MRVPD works with community groups, non-profits, and government agencies to “provide access to safe, affordable and energy efficient housing for current and prospective residents” (MRV Vision Statement).
We engage in efforts to analyze housing assets and needs, while providing planning assistance and resources to achieve community goals.
In 2017, the MRVPD updated the 2006 MRV Housing Study, which has been used to guide housing development strategy in the Valley. See an overview of the 2017 MRV Housing Study here. This study provides an understanding of our current housing situation and needs, while guiding a multifaceted approach to increase affordable housing to support future economic growth and ensure long-term viability in the Mad River Valley.
A partner organization of the MRVPD, the Mad River Valley Housing Coalition (MRVHC), employs this data and works to guide and aid community-driven housing initiatives in the Valley. Learn more about the MRVHC here.
MRV housing initiatives, projects & partnerships include:
- MRV Housing Studies (2017, 2006)
- Tenants for Turns Program at Sugarbush
- Evergreen Place Senior Housing
- Norwich (CASA) Tiny House Program
- Yestermorrow Design/Build School
- Accessory Dwelling Unit Booklet (2009)
- Zero-Energy- Modular Home Project (ZEM)
Housing Resource Library:
MRV Housing Studies
The Housing Studies seek to analyze the circumstances that create barriers to
affordable housing in the MRV through a needs assessment, summary of types of housing needed & options, barriers to creation, and strategies to creation.
MRV Accessory Dwelling Units (ADUs)
In fall 2009 the Mad River Valley Housing Coalition developed Open a New Door: A Guide to Creating & Renting Accessory Apartments in the Mad River Valley
Mad River Valley Affordable Land Initiative (VALI)
2017 MRV Housing Study Key Findings:
The three towns of Waitsfield, Warren, and Fayston share many of the same housing challenges including seasonality, abundance of second-homes, poor quality housing stock built between 1960-1979, and a lack of wastewater capacity to support housing development in appropriate locations. Affordable housing is key to retaining and attracting young people, as well as maintaining a strong workforce, but rising housing costs have been outpacing increases in median household income between 2000 and 2014.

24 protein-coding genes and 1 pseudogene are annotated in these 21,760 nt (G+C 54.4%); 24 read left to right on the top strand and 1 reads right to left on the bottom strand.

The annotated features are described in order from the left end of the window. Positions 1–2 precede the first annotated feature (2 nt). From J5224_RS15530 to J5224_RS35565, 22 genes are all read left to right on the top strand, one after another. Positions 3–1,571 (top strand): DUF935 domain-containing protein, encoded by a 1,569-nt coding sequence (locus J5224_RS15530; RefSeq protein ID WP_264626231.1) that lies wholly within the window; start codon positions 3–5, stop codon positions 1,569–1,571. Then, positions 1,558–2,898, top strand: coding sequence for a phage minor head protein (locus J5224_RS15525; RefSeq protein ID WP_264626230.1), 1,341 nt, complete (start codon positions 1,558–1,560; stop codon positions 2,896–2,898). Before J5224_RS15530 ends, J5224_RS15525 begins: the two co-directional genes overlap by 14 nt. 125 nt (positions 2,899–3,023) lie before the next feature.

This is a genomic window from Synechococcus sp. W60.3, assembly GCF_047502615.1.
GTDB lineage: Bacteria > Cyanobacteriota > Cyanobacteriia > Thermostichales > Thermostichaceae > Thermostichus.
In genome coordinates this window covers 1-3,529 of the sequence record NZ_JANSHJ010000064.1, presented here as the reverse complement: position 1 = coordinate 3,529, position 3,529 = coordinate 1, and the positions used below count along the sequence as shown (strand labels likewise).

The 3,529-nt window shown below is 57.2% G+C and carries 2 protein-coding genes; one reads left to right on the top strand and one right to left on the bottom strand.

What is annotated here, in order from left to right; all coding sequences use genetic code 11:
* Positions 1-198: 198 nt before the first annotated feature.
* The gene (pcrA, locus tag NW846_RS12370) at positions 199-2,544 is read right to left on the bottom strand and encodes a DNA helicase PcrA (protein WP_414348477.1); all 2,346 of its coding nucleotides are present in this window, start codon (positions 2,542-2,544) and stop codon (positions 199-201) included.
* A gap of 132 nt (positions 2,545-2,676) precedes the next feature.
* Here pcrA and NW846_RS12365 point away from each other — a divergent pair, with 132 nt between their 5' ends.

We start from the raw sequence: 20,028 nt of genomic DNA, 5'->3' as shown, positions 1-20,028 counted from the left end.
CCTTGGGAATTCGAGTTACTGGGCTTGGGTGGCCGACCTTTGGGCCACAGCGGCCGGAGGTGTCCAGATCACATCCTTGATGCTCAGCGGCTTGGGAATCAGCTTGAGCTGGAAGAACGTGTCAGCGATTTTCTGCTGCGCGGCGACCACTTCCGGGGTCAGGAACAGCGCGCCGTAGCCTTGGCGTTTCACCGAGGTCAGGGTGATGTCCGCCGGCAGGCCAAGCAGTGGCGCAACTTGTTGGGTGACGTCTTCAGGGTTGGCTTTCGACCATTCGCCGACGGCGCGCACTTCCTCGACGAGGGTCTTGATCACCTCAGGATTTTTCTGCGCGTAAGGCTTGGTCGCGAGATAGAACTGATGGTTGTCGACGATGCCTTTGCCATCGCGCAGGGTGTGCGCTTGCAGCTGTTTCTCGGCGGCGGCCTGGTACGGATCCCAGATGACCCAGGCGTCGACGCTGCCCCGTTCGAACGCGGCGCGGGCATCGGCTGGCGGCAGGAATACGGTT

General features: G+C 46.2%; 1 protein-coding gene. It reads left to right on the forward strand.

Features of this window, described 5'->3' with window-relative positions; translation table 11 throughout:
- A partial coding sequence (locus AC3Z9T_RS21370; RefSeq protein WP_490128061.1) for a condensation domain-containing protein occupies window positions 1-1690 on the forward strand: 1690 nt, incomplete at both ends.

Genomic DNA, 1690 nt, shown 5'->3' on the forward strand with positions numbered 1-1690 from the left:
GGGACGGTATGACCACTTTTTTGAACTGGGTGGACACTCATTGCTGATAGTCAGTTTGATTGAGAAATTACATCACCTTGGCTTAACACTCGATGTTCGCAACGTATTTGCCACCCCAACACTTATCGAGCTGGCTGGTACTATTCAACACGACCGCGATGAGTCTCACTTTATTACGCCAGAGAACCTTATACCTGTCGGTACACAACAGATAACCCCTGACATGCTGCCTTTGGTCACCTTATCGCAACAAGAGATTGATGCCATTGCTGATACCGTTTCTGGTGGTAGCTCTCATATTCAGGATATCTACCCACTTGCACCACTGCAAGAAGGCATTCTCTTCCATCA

*Affordable housing is defined as paying no more than 30% of one’s income for housing (Housing & Urban Development (HUD), 2018).
- The MRV will need to accommodate 459 additional households over the next decade to meet population projections (14-19% increase by 2030).
- Households are getting smaller, the population is getting older, and single & non-family households are on the rise – creating a need for additional small housing units.
- A person must earn $22.22 an hour to afford a 1-bedroom apartment in the MRV (as of 2017).
- A minimum wage earner must work 93 hours a week to afford a 1-bedroom apartment in the MRV (as of 2017).
- Purchasing a single-family home is out of reach for all but those households that earn above 120% of area median income.
- There was a 55% decrease in the number of people <35 years old who owned homes between 2000 and 2014, signaling a need for affordable ownership opportunities to attract and retain young people & encourage first time home buyers.
- Median household income was $73,101 in the MRV in 2014**, but
50% of jobs are in the Leisure & Hospitality and Retail sectors that
offer annual wages between $19,560 and $24,159; signaling a need
for additional workforce housing.
- 92% of responding business owners are in agreement that the current housing choices in the MRV are not adequate
- 50% of business owners agreed that a lack of housing choices in the Mad River Valley is having a negative effect on the success of their business.
- 60% said a lack of housing choices has specifically affected their ability to attract and hire employees.
- The greatest need for rental opportunities in the MRV are for households earning ≤80% of median income.
- The Study outlines a variety of housing types and recommendations to increase the supply of affordable housing including:
- Increasing wastewater capacity (particularly in Irasville)
- Incentivizing and connecting landlords with tenants
- Committing municipal resources (in the form of land or water/wastewater capacity) to housing projects to reduce fixed costs of development
- Utilizing tiny houses as a strategy to quickly increase the supply of affordable housing
- One of the Study’s recommendations has already been implemented through a partnership between the MRVPD and Sugarbush Resort to establish the Tenants for Turns program. Tenants for Turns is the first East Coast program of its kind and offers local homeowners incentives to rent to Sugarbush employees.
Source: MRV Housing Study, 2017
Source: Mad River Valley Housing Study, 2017
**Note. The 2018 Washington County median income for all households is $58,171, $28,095 for a single person household, $70,458 for a two-person household, $80,490 for a three-person household, and $89,333 for a four-person household. (Source: Housingdata.org).